The final thing I would like to pick up on is the backdrop. The series is filmed on location at Highclere Castle (as well as some shots in Ealing studios). This is an absolutely stunning home - and one I intend to visit one day. The sets are so intricate and so grand - even the servants' quarters look fantastic (but perhaps not so grand). You can really see and imagine the house working - and I suppose it is in a way. (Perhaps watch out for a review from a visit sometime soon!). The other thing I love is the costumes. It sounds daft, but it is something simple like even the family re-using clothes that really impresses me. It is actually realistic - we don't just wear things once and throw them out, and neither do they. Evening wear pops up often (as they eat dinner in evening wear), but you see repeat outfits. This doesn't mean they aren't beautiful though - and through the series' some fashion changes; and so do the outfits slightly. But they do tend to stick to some old favourites. This is perhaps a way for the producers to save money, or is intentional, but I do love it. The servants uniform (yes, they have a uniform) is understandably far less intricate, but again, no detail is ignored. Like the family they have day and evening wear, and they even have 'normal' clothes that be-fit their rank in the household - and society.
Downton Abbey is a well-written and intricately presented period drama, with an outstanding cast. It gives us a glimpse of life in early 1900's, and how much it changed over a fairly short period of time. You feel attached to certain members of the family, and really get involved with the whole story of Downton. The only shame is that a series tends to be about 8 episodes - which are over far too quickly in my opinion. But, it has been renewed for a fourth series (yay!). At the time of writing, you can buy season 1 on box set for £9.39 on Amazon. So, what are you waiting for? Ready for a visit to Downton?
Downton Abbey series one DVD is a compilation of the first series of ITV's costume drama which normally airs on a Sunday night. The second series has just finished and series 2 has just been released. The DVD comes in 3 DVD's with all the seven episodes, thankfully without the ad-breaks and a making off, deleted scenes and a 'real' Downton Abbey.
Downton Abbey is a TV programme which follows the trials and tribulations of the Earl of Grantham's family, servants and his aged mother the Countess dowager. The series was a ratings success but the coast of making everything historically correct meant that the original TV programme had longer than normal add breaks.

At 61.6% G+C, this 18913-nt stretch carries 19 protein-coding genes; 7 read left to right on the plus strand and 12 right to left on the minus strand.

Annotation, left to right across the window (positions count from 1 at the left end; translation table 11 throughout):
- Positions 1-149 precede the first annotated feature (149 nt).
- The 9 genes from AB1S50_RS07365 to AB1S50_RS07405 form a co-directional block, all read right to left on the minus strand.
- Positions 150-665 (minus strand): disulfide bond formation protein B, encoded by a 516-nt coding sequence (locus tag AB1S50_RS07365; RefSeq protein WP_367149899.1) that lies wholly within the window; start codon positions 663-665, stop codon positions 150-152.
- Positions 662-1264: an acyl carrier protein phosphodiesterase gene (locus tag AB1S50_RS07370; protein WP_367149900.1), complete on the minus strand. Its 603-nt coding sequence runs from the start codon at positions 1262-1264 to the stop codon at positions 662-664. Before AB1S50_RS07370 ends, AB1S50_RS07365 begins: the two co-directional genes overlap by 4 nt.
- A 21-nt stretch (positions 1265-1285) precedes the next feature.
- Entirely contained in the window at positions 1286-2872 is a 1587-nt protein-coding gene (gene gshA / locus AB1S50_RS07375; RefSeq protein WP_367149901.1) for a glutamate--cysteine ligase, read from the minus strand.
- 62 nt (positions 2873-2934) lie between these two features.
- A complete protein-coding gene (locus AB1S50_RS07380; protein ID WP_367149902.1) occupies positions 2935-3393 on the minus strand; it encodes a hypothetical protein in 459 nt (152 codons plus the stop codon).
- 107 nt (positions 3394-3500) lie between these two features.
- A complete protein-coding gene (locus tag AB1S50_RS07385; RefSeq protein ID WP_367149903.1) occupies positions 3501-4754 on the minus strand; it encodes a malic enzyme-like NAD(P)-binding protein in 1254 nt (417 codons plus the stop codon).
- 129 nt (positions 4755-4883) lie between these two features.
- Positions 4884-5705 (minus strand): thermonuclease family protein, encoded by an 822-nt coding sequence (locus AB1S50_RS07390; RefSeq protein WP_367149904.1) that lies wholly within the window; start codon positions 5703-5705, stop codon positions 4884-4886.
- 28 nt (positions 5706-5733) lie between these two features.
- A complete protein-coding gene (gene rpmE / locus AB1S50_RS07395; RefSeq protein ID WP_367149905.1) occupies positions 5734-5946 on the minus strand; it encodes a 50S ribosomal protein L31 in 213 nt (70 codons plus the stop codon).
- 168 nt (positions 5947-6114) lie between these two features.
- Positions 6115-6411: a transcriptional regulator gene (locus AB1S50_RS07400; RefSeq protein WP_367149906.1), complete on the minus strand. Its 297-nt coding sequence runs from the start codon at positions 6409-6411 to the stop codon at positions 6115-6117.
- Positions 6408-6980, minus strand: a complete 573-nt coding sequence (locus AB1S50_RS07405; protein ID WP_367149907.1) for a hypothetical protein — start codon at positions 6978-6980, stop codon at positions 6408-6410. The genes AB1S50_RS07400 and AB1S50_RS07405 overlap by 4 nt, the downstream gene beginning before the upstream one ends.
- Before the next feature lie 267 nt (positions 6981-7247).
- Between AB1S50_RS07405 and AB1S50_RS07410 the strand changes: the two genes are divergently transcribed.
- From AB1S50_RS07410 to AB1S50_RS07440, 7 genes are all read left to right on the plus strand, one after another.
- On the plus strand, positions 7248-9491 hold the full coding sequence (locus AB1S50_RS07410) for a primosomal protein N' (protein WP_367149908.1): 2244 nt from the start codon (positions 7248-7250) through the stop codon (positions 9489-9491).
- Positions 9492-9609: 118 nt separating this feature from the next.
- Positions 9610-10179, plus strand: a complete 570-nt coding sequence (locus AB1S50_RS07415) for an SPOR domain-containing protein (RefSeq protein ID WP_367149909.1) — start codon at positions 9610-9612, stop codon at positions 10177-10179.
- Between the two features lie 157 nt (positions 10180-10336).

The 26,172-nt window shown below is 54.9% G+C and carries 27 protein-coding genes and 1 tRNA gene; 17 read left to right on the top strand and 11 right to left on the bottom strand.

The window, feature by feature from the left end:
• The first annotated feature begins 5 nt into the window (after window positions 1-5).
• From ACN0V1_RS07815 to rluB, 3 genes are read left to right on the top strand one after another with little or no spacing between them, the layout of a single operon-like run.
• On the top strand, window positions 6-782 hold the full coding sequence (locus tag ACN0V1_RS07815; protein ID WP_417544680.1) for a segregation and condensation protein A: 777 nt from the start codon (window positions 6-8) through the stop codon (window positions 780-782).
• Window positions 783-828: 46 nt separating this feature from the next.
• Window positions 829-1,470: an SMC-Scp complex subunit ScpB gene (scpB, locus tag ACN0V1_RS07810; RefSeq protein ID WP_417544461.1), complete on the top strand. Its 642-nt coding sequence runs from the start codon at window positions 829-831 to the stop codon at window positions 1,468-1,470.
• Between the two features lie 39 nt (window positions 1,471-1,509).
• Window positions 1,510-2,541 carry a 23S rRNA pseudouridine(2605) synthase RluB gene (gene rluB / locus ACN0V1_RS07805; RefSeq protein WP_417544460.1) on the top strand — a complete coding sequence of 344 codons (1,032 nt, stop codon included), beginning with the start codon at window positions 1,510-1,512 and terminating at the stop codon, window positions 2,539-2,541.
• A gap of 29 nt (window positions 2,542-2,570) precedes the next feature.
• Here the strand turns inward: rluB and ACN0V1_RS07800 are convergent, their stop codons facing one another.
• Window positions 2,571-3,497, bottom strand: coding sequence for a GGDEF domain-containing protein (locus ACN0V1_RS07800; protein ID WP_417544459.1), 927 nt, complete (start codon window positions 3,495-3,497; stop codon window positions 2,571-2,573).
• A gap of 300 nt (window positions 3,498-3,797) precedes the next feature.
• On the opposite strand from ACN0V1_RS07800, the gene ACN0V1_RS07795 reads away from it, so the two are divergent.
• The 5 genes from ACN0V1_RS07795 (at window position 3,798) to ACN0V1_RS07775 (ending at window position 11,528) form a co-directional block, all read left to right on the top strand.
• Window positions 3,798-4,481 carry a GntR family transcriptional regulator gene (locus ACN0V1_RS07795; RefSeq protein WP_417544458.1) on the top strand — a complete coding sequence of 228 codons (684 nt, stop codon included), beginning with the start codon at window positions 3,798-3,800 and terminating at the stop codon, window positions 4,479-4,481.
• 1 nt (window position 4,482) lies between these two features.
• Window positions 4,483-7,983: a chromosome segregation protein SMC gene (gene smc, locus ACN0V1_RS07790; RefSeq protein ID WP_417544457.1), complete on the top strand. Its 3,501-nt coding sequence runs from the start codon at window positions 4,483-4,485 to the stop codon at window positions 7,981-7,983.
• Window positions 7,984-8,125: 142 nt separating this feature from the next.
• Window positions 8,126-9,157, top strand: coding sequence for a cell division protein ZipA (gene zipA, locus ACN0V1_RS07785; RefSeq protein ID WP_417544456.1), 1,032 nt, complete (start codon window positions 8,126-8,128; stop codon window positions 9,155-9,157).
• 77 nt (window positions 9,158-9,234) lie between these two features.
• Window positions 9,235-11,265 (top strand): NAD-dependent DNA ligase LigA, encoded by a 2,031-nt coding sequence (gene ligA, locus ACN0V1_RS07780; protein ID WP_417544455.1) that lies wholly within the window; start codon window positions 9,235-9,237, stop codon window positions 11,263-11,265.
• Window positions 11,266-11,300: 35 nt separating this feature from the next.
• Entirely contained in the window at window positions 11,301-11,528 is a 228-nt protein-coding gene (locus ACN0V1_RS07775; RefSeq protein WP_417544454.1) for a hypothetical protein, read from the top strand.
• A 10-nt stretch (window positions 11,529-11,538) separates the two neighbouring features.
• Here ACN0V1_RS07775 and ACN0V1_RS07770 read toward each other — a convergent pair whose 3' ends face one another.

Principal actors and storylines
Hugh Bonneville plays Lord Grantham, he is in his fifties, intelligent, forward thinking and has a more modern view on the world compared with his mother the dowager Countess (Maggie Smith). He is married to a beautiful American heiress and has three daughters all in their late teens or early twenties. His daughters Mary, Sybil and Maud are all young, pretty and the lines of succession are complicated by the lack of a male heir. The series begins with the death of two of the Earls cousins on the Titanic, both were the next in line to the Earldom, with their deaths the next male heir is a distant cousin living in Manchester. Matthew is approached and he and his mother come to live with the Earl, to get to know the Earl and his family. That's upstairs, the series also follows the travails of the servants downstairs lead by the head butler Mr. Carson. The intrigues up stairs are followed and amplified by the servants downstairs, with the heirachy upstairs there are the heirachies downstairs led by the head butler Carson, head cook and head of the maids down to the lowest maid.
There are of course villains both above and below stairs, the Earls daughters all fight and bicker leading to hurt and hate. Downstairs the head footman and the Earl's wife's maid are in cohoots downstairs and tend to enjoy stirring things up.
The series as I said starts with the sinking of the titanic in 1912 and ends with the outbreak of war in 1914, through the actions of the upper class upstairs and the servants downstairs we look at the suffragette movement, introduction of lighting, telephones and cars.
Successes and failures
Successes are the quality of the sets, the period correctness and the acting. Hugh Bonneville is perfect as the decent and forward thinking Earl. Maggie Smith as the aspergic and caustic dowager Countess whose views are firmly Victorian if not Georgian is a delight and her battles with Isobel (Matthews mother [played by Penelope Wilton) are a joy. Then there are the pretty girls, Mary and Sybil are gorgeous and get to dress in ridiculously ornate dresses and jewellry. The intrigues of the servants works well and the hostility between Bates, O'Brien and Thomas add to the quality of the TV series.
The programmes to have a long gap between the episodes, and some of the storylines tend to drift a little once introduced. The series tends to have strong interesting episodes but some of the episodes feel like padding and little happens, the series only happens in and around Downton Abbey, the nearby villiage so major events are only conveyed usually through letters to the Earl.
This compilation has all the seven episodes from the first series, it certainly helped me because I only started watching Downton Abbey at the start of series 2. Some of the storylines in that series are continued from events in series 1 so when I was watching series 2 I was a little confused as to why Bates the Earl's valet has issues with O'Brian the ladies maid and why O'Brian has a guilty secret. Watching the original series has made everything clearer and after watching the two series I've got to say that the first series is far better than the second. There is less of a sense of a posh version of neighbours and the storylines aren't as predictable.
This is classic highbrow costume drama and is well worth watching, it has a few problems and issues but compared to the usual rubbish on TV this is a diamond in the midst of averageness.